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Urocyon cinereoargenteus

(Grey Fox)


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Interesting Facts

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Common Names

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Click on the language to view common names.

Common Names in Belarusian:

Шэрая лісіца

Common Names in Breton:

Louarn gris

Common Names in Bulgarian:

Сива лисица

Common Names in Catalan, Valencian:

Guineu grisa

Common Names in Chinese:


Common Names in Czech:

Liška šedá (šelma)

Common Names in Danish:


Common Names in Dutch:

Grijze vos

Common Names in English:

Grey Fox, common gray fox, gray fox, Tree Fox

Common Names in Finnish:


Common Names in French:

renard gris

Common Names in German:


Common Names in Hebrew (modern):

שועל אפור מצוי

Common Names in Hungarian:


Common Names in Icelandic:


Common Names in Japanese:


Common Names in Korean:


Common Names in Latvian:

Pelēkā lapsa

Common Names in Lithuanian:

Pilkoji lapė

Common Names in Navajo, Navaho:

Mąʼiiłtsooí łibáhígíí

Common Names in Norwegian:


Common Names in Polish:

Lis wirginijski

Common Names in Portuguese:

Raposa cinzenta

Common Names in Russian:

Серая лисица

Common Names in Spanish:

Gato Cervan, Gato De Monte, Zorra gris, Zorro, Zorro Gris, Zorro Plateado

Common Names in Spanish, Castilian:

Gato Cervan, Gato De Monte, Zorra gris, Zorro, Zorro Gris, Zorro Plateado

Common Names in Swedish:


Common Names in Turkish:

Boz tilki

Common Names in Ukrainian:

Справжня сіра лисиця


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Physical Description

Species Urocyon cinereoargenteus

A long, narrow muzzle is set off by the large triangular ears.


The short coarse fur is predominantly gray in color, with patches of reddish fur on the sides of the neck, flanks, legs , and underside of tail; undersides are buff in color. A black stripe runs along animal's back down to the tail tip, which is always black


Smaller than the Red Fox, adult Gray Foxes are 85 - 102 cm (33.5 - 40.2 in) in total length and weigh up to 4.8 kg (10.5 lbs ).


Typically found at an altitude of 0 to 2,716 meters (0 to 8,911 feet).[1]

Ecology: In eastern North America, the Grey Fox is most closely associated with deciduous/southern pine forests interspersed with some old fields and scrubby woodlands (Hall 1981). In western North America, it is commonly found in mixed agricultural/woodland/chaparral/riparian landscapes and shrub habitats . The species occupies forested areas and thick brush habitats in Central America and forested montane habitats in South America (Eisenberg 1989). Grey Foxes occur in semi-arid areas of the southwestern USA and northern Mexico where cover is sufficient. They appear to do well on the margins of some urban areas (Harrison 1997).[2].

List of Habitats:


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An omnivore . Feeds on birds, eggs , rabbits, rodents, squirrels, fruits, and nuts.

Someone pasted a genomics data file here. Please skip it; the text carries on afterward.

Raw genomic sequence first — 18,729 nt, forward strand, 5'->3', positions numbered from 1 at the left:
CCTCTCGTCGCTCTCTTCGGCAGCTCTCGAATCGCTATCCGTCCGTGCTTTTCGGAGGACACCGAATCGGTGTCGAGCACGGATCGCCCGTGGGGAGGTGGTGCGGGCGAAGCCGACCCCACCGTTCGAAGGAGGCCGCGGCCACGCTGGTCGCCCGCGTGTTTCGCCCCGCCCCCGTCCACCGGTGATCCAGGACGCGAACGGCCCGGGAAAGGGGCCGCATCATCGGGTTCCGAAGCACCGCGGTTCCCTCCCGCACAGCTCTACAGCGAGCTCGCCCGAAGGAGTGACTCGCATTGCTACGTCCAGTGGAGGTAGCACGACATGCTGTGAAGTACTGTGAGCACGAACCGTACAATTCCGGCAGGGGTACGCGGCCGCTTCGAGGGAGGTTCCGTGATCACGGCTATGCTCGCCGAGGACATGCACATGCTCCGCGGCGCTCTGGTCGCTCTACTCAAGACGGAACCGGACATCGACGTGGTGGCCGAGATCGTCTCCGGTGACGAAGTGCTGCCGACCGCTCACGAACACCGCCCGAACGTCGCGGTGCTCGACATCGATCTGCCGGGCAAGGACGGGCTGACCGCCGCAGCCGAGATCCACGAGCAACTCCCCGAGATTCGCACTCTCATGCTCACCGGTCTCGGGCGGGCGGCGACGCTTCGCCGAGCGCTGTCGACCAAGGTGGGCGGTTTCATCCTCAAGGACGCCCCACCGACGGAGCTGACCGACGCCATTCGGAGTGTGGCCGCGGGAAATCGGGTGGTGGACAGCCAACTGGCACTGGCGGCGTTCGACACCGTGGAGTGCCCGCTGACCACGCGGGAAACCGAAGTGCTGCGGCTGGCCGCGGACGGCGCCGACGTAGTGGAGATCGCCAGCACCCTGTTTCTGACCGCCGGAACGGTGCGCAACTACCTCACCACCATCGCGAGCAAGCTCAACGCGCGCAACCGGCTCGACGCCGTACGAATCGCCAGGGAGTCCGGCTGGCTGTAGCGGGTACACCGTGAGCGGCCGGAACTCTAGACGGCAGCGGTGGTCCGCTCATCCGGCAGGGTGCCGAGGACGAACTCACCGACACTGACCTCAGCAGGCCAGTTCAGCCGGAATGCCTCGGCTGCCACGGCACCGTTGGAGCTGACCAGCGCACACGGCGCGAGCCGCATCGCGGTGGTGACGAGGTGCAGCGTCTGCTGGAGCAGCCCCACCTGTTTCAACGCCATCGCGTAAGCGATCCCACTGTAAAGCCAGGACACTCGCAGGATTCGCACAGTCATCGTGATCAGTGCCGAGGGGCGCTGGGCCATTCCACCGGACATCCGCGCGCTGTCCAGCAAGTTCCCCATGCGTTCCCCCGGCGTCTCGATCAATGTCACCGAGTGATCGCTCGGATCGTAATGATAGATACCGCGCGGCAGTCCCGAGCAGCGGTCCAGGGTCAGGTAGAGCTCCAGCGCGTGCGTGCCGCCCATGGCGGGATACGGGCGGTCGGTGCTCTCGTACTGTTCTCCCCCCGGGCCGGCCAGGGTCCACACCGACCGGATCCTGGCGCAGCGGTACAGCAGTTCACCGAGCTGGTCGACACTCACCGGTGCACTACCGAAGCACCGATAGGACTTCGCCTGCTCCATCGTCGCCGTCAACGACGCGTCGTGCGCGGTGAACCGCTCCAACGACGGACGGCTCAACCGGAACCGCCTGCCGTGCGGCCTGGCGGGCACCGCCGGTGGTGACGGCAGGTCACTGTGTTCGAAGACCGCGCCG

Breeding takes place from January - April. The female Gray Fox gives birth to 2 - 7 young about 53 days later. Pups stay with the parents until 3 months of age, when they become independent . Nearly all Gray Foxes breed within their first year. Gray Foxes make their dens in burrows, hollow logs , in cavities under rocks and logs, and even in abandoned buildings.

Both mother and father gray foxes raise the young, though the males be less active in this process .. They pass on many survival skills, including how to climb low-branching trees -- a unique ability among dog-like mammals. Parents are monogamous, and remain together for extended periods.


The Gray Fox is the forest fox of the eastern United States; The Red Fox prefers more open habitats . The Gray Fox is unique among the wild dog species of North America in that it is an excellent tree climber and can leap from branch to branch like a cat. This ability allows it to escape from predators , forage for food, and gain access to dens or resting places. One Gray Fox den was found in a hollow tree 9.1 m (30 ft ) above the ground! This fox is most active at night, also at dusk and dawn.


Eagles, Coyotes, and Bobcats.


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Name Status: Accepted Name .

Last scrutiny: 15-Aug-2007

Similar Species

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The somewhat larger Red Fox has a white tail tip, and its feet, underside of tail, and ear edges are black.

Members of the genus Urocyon

ZipcodeZoo has pages for 9 species and subspecies in this genus:

U. cinereoargenteus (Grey Fox) · U. cinereoargenteus cinereoargenteus (Common Gray Fox) · U. littoralis (California Channel Island Fox) · U. littoralis catalinae (Santa Catalina Island Fox) · U. littoralis clementae (San Clemente Island Fox) · U. littoralis dickeyi (Channel Islands Gray Fox) · U. littoralis littoralis (San Miguel Fox) · U. littoralis santacruzae (Santa Cruz Island Fox) · U. littoralis santarosae (Santa Rosa Island Fox)

More Info

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Further Reading

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Data Sources

Accessed through GBIF Data Portal February 29, 2008:



  1. Mean = 405.430 meters (1,330.151 feet), Standard Deviation = 648.160 based on 127 observations. Altitude information for each observation from British Oceanographic Data Centre. [back]
  2. Cypher, B.L., Fuller, T.K. & List, R. 2008. Urocyon cinereoargenteus. In: IUCN 2011. IUCN Red List of Threatened Species. Version 2011.2. <>. Downloaded on 05 February 2012. [back]
Last Revised: 2015-02-06